Non-Invasive Treatment of Urinary Tract Stones — ESWL

Non-Invasive Treatment of Urinary Tract Stones — ESWL

What is ESWL?

ESWL or Extracorporeal Shock Wave Lithotripsy is a non-invasive technique for treating stones in the kidney or ureter using high-energy shock waves. Stones are broken into "stone dust" or fragments that are small enough to pass in urine.

When can ESWL be used?

ESWL works better with some stones than others. The size and shape of stone, the predicted hardness of the stone, the location of the stone  in your urinary tract, your health, and your kidneys' health will be part of the decision to decide the best treatment for your stone.

Kidney stones that are smaller than 2 cm in diameter are the best size for ESWL. Larger stones can be treated by PCNL or RIRSHowever, larger kidney stones can be treated in experienced hands with multiple sessions and a ureteric stent.

Ureteral stones that occur in the upper third of the ureter near the kidney can be treated by SWL. Ureteral stones that occur lower (near the bladder) are more difficult to treat with ESWL, but can be successfully treated by experienced operators.

ESWL is more appropriate for some people than others. Because x-rays and shock waves are needed in ESWL, pregnant women with stones are not treated this way. People with bleeding disorders, infections, severe skeletal abnormalities, or who are morbidly obese also not usually good candidates for ESWL. lf your kidneys have other abnormalities, your doctor may decide you should have a different treatment. lf you have a cardiac pacemaker, your cardiologist will be involved in the decision on whether you can have ESWL.

What does the treatment involve?

You will be positioned on an operating table. A soft, water-filled cushion may be placed on your abdomen or behind your kidney. The body is positioned so that the stone can be targeted precisely with the shock wave.  

ESWL is delivered with sedation and pain relief medication to help the patient remain still, reduce any discomfort, and this improves the breaking of the stone.

About 3-4 thousand shock waves are needed to crush the stones. The complete treatment takes about 50 to 70 minutes.

Sometimes, a ureteral stent is inserted prior to ESWL. Ureteral stents are soft plastic tubes which are introduced into the bladder and threaded up to the kidney. They have ensure good drainage of urine from the kidney to the bladder. They are used when the ureter is blocked, when there is a risk of infection and in patients with intolerable pain or reduced kidney function.

After the procedure, you will usually stay for about an hour then be allowed to return home if all is well. You will be asked to drink plenty of fluids, strain your urine through a filter to capture the stone pieces for testing, and you will be given painkillers to bring home. Alpha blockers which are drugs that relax the ureter may be given to help passage of the stone fragments after ESWL.

Does the patient need to be hospitalized?

Not usually. In most cases, lithotripsy is done on an day surgery basis.

What are the advantages and disadvantages of this treatment?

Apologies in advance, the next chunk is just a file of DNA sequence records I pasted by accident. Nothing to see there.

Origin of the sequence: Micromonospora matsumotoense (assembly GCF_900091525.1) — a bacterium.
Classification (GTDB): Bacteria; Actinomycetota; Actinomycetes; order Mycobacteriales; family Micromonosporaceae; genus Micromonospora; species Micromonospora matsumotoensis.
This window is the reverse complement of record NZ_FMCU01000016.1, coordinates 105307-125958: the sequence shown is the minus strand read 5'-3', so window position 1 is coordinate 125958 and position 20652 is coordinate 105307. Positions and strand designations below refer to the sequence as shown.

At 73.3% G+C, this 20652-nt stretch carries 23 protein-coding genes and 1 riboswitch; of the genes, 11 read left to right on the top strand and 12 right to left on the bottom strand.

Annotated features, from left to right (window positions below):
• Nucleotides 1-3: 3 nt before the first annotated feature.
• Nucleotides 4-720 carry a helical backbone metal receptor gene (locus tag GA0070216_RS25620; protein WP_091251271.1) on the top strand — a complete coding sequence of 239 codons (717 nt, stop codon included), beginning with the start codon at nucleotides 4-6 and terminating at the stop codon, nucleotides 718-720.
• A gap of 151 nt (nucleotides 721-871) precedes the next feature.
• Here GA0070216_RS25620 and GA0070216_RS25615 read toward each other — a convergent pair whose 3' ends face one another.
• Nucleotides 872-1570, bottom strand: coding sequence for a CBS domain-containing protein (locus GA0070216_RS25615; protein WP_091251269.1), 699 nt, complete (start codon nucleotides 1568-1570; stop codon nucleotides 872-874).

The main advantage of this treatment is that it treats kidney stones without an incision. As a result, hospital stays and recovery time are reduced.

But, while SWL can work, it doesn't always work. After SWL, about 50% of people will be stone free within a month. In others, stone fragments of various sizes remain. Sometimes a repeat procedure (or a different procedure) is needed.

You should ask your doctor about risks and benefits of SWL in your situation.

What can the patient expect after treatment?

The recovery time is usually fairly brief. After treatment, the patient can get up to walk almost at once, Many people can fully resume daily activities within one to two days. Special diets are not required, but drinking plenty of water helps the stone fragments pass. For several weeks, you may pass stone fragments.

After treatment, you may have blood in your urine and possibly abdominal pain or aching for a few days as the stone fragments make their way out of the kidney/ureter. Oral pain medication and drinking lots of water will help relieve symptoms.

Sometimes, the stone is not completely broken up, or big pieces remain and additional treatments may be needed.

Rarely, more serious problems occur, such as bleeding near the kidney that might require a blood transfusion, damage to the area around the stone, or blockage of the flow of urine by stone fragments.

How successful is shock wave lithotripsy?

ln those patients who are thought to be good candidates for this treatment, some 50-90% are found to be free of stones within three months of ESWL treatment. The highest success rates seem to be in those patients with smaller stones (such as less than 1 cm).

After treatment, some patients may still have stone fragments that are too large to be passed. These can be treated again if necessary with shock waves or with another treatment.

A video explanation of the procedure can be found here 

Dr Robert Tan is a local pioneer in the non-invasive treatment of urinary stones, and was amongst the first batch of local urologists trained by Germany urologists sent to Singapore, on the use of Extracorporal Shockwave Lithotripsy (ESWL). His extensive experience, commitment and personal touch have led to excellent stone free rates with this technique.